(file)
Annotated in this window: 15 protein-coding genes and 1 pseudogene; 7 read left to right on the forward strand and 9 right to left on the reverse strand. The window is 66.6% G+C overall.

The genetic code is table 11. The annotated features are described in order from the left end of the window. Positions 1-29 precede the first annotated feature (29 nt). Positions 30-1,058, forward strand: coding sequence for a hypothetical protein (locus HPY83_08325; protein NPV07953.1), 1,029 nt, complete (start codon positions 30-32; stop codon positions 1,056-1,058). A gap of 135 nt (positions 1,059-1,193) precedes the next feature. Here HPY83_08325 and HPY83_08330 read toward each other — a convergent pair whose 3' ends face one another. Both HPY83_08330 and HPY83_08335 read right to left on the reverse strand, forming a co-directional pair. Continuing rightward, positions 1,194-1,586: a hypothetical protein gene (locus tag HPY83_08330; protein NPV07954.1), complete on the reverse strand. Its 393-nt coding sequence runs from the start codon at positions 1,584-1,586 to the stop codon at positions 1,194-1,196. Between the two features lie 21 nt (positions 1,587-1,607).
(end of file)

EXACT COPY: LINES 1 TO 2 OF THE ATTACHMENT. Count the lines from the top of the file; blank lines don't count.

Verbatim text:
Annotated in this window: 15 protein-coding genes and 1 pseudogene; 7 read left to right on the forward strand and 9 right to left on the reverse strand. The window is 66.6% G+C overall.

The genetic code is table 11. The annotated features are described in order from the left end of the window. Positions 1-29 precede the first annotated feature (29 nt). Positions 30-1,058, forward strand: coding sequence for a hypothetical protein (locus HPY83_08325; protein NPV07953.1), 1,029 nt, complete (start codon positions 30-32; stop codon positions 1,056-1,058). A gap of 135 nt (positions 1,059-1,193) precedes the next feature. Here HPY83_08325 and HPY83_08330 read toward each other — a convergent pair whose 3' ends face one another. Both HPY83_08330 and HPY83_08335 read right to left on the reverse strand, forming a co-directional pair. Continuing rightward, positions 1,194-1,586: a hypothetical protein gene (locus tag HPY83_08330; protein NPV07954.1), complete on the reverse strand. Its 393-nt coding sequence runs from the start codon at positions 1,584-1,586 to the stop codon at positions 1,194-1,196. Between the two features lie 21 nt (positions 1,587-1,607).